What Is an IBC? | Free Guide on IBCs and Their Benefits

In this article, weโ€™re answering โ€œWhat is an IBC?โ€ But, instead of keeping you waiting, an IBC is an International Business Company.

Below, we discuss where IBCs are incorporated, how they are used, and the benefits that most people can unlock with an IBC.

This article is part of our free series on international banking ranging from our free guide on bearer shares to opening accounts remotely.

Feel free to use the table of contents to jump ahead to the sections most relevant to you.

Table of Contents

  1. What Is an IBC?
  2. Frequently Asked Questions
  3. Do You Want Help Opening Bank Accounts?

What Is an IBC?

IBC refers to an International Business Company, which is a corporate entity registered in an offshore jurisdiction or offshore financial center. IBCs offer a range of benefits, including tax benefits, asset protection, minimal reporting requirements, and minimal disclosure requirements.ย 

IBCs are a popular corporate structure for anyone looking at tax planning. That said, the jurisdiction where an IBC operates is also important. Depending on the business activities and regulatory environment, it is possible that IBCs will face taxation locally regardless of where incorporation was completed.

Importantly, while IBCs can offer benefits, they can also be expensive to set up and expensive to maintain. Additionally, the specific benefits that offshore lawyers and service providers promote are not always applicable to everyone. Instead, each potential corporate structure needs to be carefully assessed in the context of each individual.

In other words, individuals should be looking for an IBC that directly supports their citizenship, residency, and broader tax planning strategy. Likewise, individuals should consider the ongoing reporting and disclosure requirements that they may have to their home country if they own or control a company outside of their home country.

Example of IBC Banking Services

The specific banking services that are offered to each IBC client will depend on their specific banking requirements, deposit and account balance, activities, and timelines.

That said, IBCs are generally used as offshore holding companies or as corporate entities to support activities across a number of jurisdictions. Considering these two areas of activities, the IBC banking services that banks will typically offer include the following:

  • Private banking
  • Wealth management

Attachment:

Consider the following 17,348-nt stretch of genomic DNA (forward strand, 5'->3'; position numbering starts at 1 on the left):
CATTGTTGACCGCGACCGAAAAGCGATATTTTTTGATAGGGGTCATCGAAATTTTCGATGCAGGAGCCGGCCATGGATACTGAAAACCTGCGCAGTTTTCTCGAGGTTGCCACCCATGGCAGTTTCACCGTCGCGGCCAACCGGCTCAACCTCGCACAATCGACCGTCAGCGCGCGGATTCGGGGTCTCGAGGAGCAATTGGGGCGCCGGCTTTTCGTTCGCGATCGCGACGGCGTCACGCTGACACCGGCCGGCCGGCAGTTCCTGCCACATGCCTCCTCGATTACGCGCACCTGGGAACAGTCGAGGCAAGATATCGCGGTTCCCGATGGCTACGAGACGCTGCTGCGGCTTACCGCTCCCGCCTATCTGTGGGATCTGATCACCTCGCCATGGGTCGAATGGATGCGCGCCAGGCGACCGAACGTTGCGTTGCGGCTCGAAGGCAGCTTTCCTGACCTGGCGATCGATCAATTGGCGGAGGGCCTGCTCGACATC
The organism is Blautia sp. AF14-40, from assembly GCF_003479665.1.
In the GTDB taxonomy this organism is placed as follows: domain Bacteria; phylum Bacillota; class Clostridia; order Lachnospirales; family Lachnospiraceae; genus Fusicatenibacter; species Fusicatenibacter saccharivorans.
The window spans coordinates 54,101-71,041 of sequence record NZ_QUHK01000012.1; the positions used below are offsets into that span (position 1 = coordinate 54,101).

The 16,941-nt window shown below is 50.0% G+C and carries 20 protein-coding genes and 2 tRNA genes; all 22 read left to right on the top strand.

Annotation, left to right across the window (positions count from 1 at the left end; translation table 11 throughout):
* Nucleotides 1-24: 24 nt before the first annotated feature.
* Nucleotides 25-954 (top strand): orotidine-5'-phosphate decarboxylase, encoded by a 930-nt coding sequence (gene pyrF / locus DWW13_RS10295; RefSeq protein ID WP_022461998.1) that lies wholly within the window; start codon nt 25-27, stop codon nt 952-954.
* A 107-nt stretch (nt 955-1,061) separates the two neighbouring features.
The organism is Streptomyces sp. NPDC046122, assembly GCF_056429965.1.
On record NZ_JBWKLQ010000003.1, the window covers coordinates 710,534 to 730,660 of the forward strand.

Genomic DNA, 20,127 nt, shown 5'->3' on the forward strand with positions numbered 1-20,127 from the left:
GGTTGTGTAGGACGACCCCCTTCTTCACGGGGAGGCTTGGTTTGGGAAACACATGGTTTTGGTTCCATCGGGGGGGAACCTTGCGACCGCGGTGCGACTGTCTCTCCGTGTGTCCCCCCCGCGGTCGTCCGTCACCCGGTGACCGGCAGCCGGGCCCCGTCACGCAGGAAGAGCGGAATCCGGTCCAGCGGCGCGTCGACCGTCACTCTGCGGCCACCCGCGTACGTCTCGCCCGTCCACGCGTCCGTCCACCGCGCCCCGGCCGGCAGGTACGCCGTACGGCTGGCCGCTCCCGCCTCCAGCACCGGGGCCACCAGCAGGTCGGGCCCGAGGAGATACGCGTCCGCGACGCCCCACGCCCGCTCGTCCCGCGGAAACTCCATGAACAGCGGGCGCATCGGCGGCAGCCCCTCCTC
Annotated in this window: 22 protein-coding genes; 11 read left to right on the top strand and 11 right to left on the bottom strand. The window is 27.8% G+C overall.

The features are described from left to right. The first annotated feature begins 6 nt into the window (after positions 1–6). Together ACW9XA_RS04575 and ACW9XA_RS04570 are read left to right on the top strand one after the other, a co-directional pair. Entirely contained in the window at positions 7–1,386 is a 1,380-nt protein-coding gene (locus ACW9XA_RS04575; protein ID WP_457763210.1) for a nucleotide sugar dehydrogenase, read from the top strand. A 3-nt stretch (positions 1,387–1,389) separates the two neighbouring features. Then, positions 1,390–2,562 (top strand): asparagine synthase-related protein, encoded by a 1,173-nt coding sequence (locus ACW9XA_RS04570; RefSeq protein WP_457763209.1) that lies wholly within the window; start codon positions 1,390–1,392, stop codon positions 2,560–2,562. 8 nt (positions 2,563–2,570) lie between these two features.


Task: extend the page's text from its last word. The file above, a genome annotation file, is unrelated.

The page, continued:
• Trust and fiduciary services
  • Corporate banking
  • Trade finance
  • Foreign exchange
  • Basic banking services
  • Offshore debit and credit cards

Again, the specific services each bank will offer clients are different. From the bank perspective, this is due to different capabilities, different client appetites, and different areas of expertise. As for the client, banks will only offer them services that make sense for the financial position of their IBC and their banking requirements.

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Frequently Asked Questions

Below are a few of the most common questions we receive from people looking into what an IBC is. If you have further questions you would like to ask our team, donโ€™t hesitate to get in touch.

What Does an IBC Stand For?

IBC stands for International Business Company, which is a type of offshore corporate structure incorporated in an offshore financial center. IBCs can help their owners unlock a wide range of benefits including tax advantages, enhanced privacy, asset protection, and much more.

What Does IBC Stand For in Business?

In business, IBC stands for International Business Company. When a business owner decides to incorporate an IBC, it is usually because the business operates across a wide range of jurisdictions or requires access to a wide range of foreign currency. Alternatively, IBCs may also be used in business in order to benefit from specific tax treaties and related advantages.

What Company Is an IBC?

An IBC is an offshore corporate entity registered in an offshore jurisdiction or an offshore financial center. IBCs typically offer tax advantages, enhanced privacy, asset protection, and a strong foundation for international business. That said, certain IBCs are better placed to access international banking than others. This is especially true when comparing long standing offshore entities like the British Virgin Islands BC to a more โ€œdifficult to bankโ€ company like those registered in Saint Vincent and the Grenadines.

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